The book is also available at the Women’s Coalition Children’s Center.

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A group of students in Project Link, a local program to give young adults a second chance at an education, have published their personal heart-wrenching stories of spiraling downward and dropping out. The book, entitled “Link,” has personal accounts of girls living on the streets at 11, being gang-raped at the age of 8, and having babies at 14. The boys’ stories are of burglary at age of 5, gangs, bloodshed, imprisonment, and murder.

The “Link” is bittersweet with sadness and success. It is a look into the lives of locals as children, struggling to stay in school through more than any child should bear.

Project Link is an alternative program sponsored by Women's Coalition and funded by the Department of Labor with no fee for students. Participants get real classroom and text book instruction and an actual high school diploma through the American School in Illinois. The students are usually referred to the program by the V.I. Department of Labor.

Program Director Susan Diverio said after hearing the students' stories she felt they needed to be published. She wrote about meeting the students when they enrolled, the graduates' struggles and successes on their journey to completion of the program.

“The courage and faith to come to class is honorable,” Diverio said.

“The book was a way to bring an awareness of the struggles people go through,” Diverio said. “It serves as motivation for a certain group.” The students read, wrote, studied and tested through health, family, and housing issues said Diverio.

Nakiah Rivera, Project Link spokesperson and 2009 graduate, recently said she has two young boys and knew she had to get an education to make more money to support them.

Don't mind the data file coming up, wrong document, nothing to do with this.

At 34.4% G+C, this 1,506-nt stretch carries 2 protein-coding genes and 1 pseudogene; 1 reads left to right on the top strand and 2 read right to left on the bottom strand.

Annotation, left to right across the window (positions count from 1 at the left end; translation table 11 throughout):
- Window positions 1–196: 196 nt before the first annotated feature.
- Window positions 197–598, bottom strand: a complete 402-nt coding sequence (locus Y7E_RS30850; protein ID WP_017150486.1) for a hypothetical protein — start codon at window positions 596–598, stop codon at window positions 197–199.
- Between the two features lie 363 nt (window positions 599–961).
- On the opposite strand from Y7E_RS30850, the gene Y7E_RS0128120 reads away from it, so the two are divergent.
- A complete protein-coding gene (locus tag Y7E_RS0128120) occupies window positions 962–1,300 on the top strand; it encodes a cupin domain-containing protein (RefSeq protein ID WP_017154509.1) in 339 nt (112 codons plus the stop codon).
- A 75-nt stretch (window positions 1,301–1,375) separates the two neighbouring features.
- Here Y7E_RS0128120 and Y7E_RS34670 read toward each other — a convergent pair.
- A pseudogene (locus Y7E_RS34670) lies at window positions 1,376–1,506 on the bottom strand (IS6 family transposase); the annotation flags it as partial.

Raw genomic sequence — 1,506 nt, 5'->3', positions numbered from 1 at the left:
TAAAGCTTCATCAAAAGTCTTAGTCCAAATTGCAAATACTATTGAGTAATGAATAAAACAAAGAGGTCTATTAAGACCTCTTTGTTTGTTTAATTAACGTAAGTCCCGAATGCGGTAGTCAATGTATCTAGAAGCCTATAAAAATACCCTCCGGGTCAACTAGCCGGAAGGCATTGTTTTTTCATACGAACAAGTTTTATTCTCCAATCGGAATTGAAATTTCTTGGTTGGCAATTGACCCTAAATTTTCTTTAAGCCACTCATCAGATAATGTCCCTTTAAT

“I don't want to be on food stamps and welfare. When I fall I have to pick myself up -- ; there is no one else to pick me up,” said Rivera. “I had to make the change for me and my boys.”

On the publishing of the book, she said she hopes people will see their stories, relate to them, see they aren't alone, and be inspired. She is working at Home Depot and hopes to work her way up in the company.

Some students struggle on their journey to completion of the program and come and go.

Overall, they have a 71 percent graduation rate and have had 53 students enrolled. Immersed within the Women's Coalition tradition, the program promotes educational and life skills that empower adults to be successful in life.

“The project provides an opportunity for young adults to have a second chance in life,” said Mary Mingus, co-director of Women's Coalition. “It gives them hope and a chance to start over with a high school diploma. Our graduates are second to none.”

The program runs throughout the school year, Monday through Friday from 9 a.m. to noon at the Women's Coalition Children's Center in Christiansted. Further information can be obtained by calling 773-9272. Go to You Tube to view info about the program at the Welcome to Project Link.

Graduates of Project Link will be at a book signing Thursday at Undercover Books & Gifts from 5:30 to 7 p.m. The store is located at 5030 Anchor Way in Gallows Bay, Christiansted. Proceeds from the $10 book will go towards Project Link.

The book is also available at the Women's Coalition Children's Center.